Banking Poses a Shrinking Risk to Taxpayers
There is some good news in bank land.
The Federal Deposit Insurance Corp. just released its quarterly banking profile update (executive summary), and it is filled with signs of improvements in the state of the industry.
Just some highlights: Net operating revenue is rising, as is loan growth and revenue. Quarterly net income was the highest since the financial crisis at $43.6 billion, a $584 million increase from a year earlier. More than 60 percent of the nation's banks reported profit growth, while just 4.5 percent of banks were money-losers. This is the lowest percent since the first quarter of 1998. (That sure seems like a lifetime ago.)
At the same time, the FDIC's list of problem banks continues to shrink, as the dollar value of delinquent loans fell 3.4 percent. There are 147 ailing banks today versus 888 in early 2011. One modest sign of trouble: Noncurrent loans to commercial and industrial borrowers increased 8.9 percent, and net charge-offs of loans to these borrowers doubled from a year ago. You can thank trouble in the energy industry for that.
But here's what really stands out. The FDIC's deposit insurance fund -- the rainy day reserve used to pay off depositors at failing FDIC insured institutions -- is at a post-crisis high of $77.9 billion as of June 30 (although the reserve is still below its precrisis peak).
Just having a lot of money on hand may not be the most useful measure. A better yardstick is comparing the money in the insurance fund to the amount of insured deposits, otherwise known as the reserve ratio. This now stands 1.17 percent, surpassing the mandated minimum of 1.15 percent. The Dodd-Frank Act of 2010 requires that the reserve ratio reach 1.35 percent by Sept. 30, 2020. Just for the sake of perspective, the fund's reserve ratio peaked at 1.39 percent in 1998, according to the Federal Reserve Bank of Cleveland. The chart below shows how the reserve ratio has changed over time:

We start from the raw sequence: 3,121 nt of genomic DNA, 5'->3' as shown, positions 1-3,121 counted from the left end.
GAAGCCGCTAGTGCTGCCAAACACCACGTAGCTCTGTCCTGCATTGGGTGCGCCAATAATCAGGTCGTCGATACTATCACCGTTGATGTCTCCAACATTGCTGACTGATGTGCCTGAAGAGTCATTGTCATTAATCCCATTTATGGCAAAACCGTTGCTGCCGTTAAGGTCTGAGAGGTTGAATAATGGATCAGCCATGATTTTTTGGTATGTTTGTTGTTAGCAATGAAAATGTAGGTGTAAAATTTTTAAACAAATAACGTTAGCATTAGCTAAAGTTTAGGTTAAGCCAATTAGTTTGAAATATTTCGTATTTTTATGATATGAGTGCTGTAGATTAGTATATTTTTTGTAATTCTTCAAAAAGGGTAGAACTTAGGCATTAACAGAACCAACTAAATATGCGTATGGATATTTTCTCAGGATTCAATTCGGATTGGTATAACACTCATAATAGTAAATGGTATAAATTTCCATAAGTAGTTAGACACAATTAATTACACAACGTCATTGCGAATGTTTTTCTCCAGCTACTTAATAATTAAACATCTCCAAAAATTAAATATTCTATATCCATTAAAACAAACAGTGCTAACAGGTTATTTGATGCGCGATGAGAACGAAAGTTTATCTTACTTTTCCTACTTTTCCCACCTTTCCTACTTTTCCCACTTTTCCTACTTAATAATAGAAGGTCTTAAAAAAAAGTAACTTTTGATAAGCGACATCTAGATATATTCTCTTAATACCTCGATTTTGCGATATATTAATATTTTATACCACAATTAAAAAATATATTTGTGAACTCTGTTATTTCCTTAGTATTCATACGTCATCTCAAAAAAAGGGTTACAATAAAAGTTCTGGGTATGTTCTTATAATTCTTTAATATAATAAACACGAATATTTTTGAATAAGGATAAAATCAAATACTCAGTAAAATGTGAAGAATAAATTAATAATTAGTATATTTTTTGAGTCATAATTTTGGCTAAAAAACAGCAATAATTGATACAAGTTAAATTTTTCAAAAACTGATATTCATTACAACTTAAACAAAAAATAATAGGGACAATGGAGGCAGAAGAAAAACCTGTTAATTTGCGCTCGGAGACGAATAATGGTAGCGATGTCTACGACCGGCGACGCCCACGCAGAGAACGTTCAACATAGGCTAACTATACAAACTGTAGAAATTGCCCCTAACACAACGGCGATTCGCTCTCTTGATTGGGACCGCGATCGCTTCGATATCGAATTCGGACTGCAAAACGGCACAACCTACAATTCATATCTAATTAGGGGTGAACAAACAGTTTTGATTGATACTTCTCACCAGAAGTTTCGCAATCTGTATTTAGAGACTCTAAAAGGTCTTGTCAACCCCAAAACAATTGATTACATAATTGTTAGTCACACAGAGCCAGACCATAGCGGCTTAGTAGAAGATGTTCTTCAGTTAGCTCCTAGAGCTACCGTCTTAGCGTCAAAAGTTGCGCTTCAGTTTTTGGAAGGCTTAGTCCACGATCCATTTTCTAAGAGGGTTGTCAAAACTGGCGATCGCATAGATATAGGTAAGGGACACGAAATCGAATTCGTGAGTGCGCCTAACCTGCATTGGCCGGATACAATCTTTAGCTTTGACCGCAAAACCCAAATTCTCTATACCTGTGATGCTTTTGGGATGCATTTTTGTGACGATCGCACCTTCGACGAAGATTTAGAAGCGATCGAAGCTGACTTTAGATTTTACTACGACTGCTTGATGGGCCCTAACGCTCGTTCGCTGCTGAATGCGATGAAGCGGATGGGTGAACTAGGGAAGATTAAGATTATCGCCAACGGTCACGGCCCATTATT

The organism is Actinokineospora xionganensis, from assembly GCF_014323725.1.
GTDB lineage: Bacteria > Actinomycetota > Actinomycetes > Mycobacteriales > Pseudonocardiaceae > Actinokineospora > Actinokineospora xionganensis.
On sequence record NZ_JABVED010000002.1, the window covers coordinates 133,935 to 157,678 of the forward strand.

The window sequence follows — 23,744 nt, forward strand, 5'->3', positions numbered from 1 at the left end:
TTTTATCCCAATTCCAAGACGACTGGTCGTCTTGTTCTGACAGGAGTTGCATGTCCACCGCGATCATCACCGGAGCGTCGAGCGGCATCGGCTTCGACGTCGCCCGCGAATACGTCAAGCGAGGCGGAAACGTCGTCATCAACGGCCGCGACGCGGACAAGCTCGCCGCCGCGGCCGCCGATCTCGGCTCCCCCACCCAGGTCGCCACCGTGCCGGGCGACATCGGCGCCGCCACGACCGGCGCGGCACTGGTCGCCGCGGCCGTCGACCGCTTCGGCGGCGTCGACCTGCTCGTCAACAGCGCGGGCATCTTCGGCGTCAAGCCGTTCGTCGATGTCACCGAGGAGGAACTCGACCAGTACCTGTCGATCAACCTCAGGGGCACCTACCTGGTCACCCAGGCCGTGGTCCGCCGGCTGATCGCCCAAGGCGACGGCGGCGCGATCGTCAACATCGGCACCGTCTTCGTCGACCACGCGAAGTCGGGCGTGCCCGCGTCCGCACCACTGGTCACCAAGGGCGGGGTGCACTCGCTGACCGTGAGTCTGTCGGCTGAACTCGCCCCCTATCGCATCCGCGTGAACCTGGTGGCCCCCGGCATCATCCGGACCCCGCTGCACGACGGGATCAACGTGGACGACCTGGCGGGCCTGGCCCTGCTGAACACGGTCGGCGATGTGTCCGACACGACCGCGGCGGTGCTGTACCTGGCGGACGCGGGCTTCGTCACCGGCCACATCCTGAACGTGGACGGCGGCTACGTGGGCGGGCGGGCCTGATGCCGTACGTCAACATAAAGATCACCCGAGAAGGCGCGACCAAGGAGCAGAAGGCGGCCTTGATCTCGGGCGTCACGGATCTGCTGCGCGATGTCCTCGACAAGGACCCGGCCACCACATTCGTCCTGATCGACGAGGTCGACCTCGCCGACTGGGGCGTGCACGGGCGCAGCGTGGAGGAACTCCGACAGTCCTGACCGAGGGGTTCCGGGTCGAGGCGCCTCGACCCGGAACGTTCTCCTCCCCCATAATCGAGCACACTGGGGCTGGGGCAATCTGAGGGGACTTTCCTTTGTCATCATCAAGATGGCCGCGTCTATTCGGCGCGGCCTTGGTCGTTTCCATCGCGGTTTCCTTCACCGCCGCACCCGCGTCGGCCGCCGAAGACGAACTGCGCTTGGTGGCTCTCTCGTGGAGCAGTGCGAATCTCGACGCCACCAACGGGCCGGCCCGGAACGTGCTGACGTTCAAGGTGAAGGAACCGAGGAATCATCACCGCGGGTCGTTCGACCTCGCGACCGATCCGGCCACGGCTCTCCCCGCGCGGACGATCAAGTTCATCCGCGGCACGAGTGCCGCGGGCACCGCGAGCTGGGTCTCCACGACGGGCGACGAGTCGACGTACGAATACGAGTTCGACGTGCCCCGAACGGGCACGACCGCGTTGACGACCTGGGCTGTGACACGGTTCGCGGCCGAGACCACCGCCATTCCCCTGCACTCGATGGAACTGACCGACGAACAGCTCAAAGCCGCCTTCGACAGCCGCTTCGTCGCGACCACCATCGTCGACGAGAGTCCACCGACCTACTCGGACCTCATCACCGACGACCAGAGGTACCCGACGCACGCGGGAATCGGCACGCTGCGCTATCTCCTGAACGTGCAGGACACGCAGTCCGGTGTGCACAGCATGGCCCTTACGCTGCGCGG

The FDIC has a self-imposed reserve target of 2 percent, which it isn't expected to hit until 2027. That, of course, contains a pretty sizable assumption -- that we don't have another run on the banking system that depletes the fund.
What is unequivocally good news is not always perceived that way by the financial industry, however. I must admit to being perplexed by headlines like this: "FDIC Fund Has Rallied, But Get Ready to Keep Paying Premiums" -- as if the two were unrelated issues. The fees that banks pay as insurance premiums to FDIC is how the emergency fund accumulates reserves. If you want to have FDIC insurance, you should expect to keep paying these fees. Alternatively, some brave bank can drop its FDIC coverage and tell depositors that they will be paid slightly higher interest as a result of the savings from the cancelled deposit insurance. Guess what will happen to this bank's deposit base?
Why does this matter? Even though the FDIC is an independent regulatory body with a board and chairman appointed by the president, it is still a taxpayer-backed entity. According to a 2013 FDIC staff paper, the agency has authority to borrow as much as $100 billion for insurance losses from the U.S. Treasury. But there's more than that really. According to the FDIC's website, deposit insurance is backed by the full faith and credit of the U.S. government.
In others words, if the FDIC ever runs out of money in a financial meltdown, taxpayers are on the hook. So it's a good thing that the money banks put up for the fund offers a first and growing line of defense.
This much I can guarantee: One day (let's hope a long, long time from now), there will be another banking crisis. Whatever steps the FDIC is taking to build up its reserves now are welcome. Let’s hope the fund has enough money on hand so that taxpayers don't have to be called on again.
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